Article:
Have you ever been afraid to walk alone at night? Sometimes on my way home from late-night labs I've found myself imagining rustlings in the bushes and been afraid, but I have a feeling that my days of being intimidated by noises in the brush are gone. This past Thanksgiving weekend, I attended Safe and Sound, the self-defence course offered here on campus through the fitness centre. After only four hours, I felt a little more paranoid but also empowered and confident.
According to Safe and Sound's statistics, 10 per cent of men will be assaulted while 50 per cent of women will be assaulted in their lifetime. That's a pretty high number, and it's a little frightening to think that someday I or one of my friends might be a victim of violence. However, I've now attended two seminars geared towards learning how to stay safe in positions of vulnerability as a woman and am no longer worried about what will happen to me should I at some point become another victim of violence towards females.
I come from a small town with a population of about 2,000 where there isn't much threat of non-domestic violence. I haven't experienced the dangers associated with city life until now, but having received my share of warnings from friends and family, I admit I was really looking forward to attending Safe and Sound to ease my own nerves.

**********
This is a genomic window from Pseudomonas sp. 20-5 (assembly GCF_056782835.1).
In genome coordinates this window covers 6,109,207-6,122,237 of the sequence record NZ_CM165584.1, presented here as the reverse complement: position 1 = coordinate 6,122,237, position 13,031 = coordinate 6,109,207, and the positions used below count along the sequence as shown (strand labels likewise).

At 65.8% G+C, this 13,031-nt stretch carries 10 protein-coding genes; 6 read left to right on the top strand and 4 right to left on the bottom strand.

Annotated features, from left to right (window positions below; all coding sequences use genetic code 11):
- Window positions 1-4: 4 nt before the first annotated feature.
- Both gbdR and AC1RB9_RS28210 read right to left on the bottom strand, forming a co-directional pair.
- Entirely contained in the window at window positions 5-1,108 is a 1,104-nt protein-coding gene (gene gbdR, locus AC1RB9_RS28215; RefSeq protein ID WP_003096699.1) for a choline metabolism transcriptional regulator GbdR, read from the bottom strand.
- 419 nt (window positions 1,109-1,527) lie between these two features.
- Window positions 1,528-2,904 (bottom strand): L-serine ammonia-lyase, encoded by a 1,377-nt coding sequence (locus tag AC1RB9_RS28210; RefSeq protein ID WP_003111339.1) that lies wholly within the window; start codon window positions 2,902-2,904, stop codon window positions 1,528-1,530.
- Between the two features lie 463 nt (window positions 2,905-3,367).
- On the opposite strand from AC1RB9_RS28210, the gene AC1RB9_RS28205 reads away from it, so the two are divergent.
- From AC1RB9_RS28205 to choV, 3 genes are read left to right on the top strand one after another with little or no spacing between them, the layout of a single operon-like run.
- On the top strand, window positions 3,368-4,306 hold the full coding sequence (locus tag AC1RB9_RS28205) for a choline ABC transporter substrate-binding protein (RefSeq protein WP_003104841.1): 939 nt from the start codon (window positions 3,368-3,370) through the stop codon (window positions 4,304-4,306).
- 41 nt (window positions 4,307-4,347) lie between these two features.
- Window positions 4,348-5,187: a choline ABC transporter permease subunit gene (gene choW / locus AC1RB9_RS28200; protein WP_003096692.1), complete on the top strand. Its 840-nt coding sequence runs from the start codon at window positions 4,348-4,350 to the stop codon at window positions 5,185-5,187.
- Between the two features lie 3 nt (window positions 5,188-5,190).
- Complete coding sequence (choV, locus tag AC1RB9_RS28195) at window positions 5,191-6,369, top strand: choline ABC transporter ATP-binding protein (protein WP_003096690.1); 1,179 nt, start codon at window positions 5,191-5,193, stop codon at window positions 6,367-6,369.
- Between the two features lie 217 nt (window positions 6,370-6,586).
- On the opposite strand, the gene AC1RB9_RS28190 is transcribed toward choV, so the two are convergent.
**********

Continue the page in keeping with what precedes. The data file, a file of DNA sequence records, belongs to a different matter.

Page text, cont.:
An attack is a major fear among women of all ages. But something I learned this weekend is that being afraid makes you a much more likely victim. What do you think you would do if you were to be unexpectedly assaulted? Would you freeze? Or do you feel confident that you would scream and fight until you could escape?
One valuable aspect of self-defence I learned this weekend was the power of your attitude and confidence in your ability to survive. Women who have low self-confidence, poor self-image, and low self-esteem are more vulnerable to violence. There is a surprisingly significant connection between how you think of yourself and how well you will be able to protect yourself in a situation where your safety is threatened.
In Canada, a woman is assaulted at least every 10 minutes. However, 80 per cent of those who took some sort of self-defence course got away from their attackers. I can't help you build confidence but I want to encourage every woman out there to be confident and courageous. Walk with your heads held high in pride, if in nothing other than the fact that you are a woman with inner strength on your side. Believe that you are able to accomplish and overcome anything, and always have faith in yourself.
If you have the opportunity to sign up for a self-defence course, I strongly recommend it, especially for those who do feel afraid in certain situations. It's given me a totally new outlook on how to resist becoming victim, and might help others too.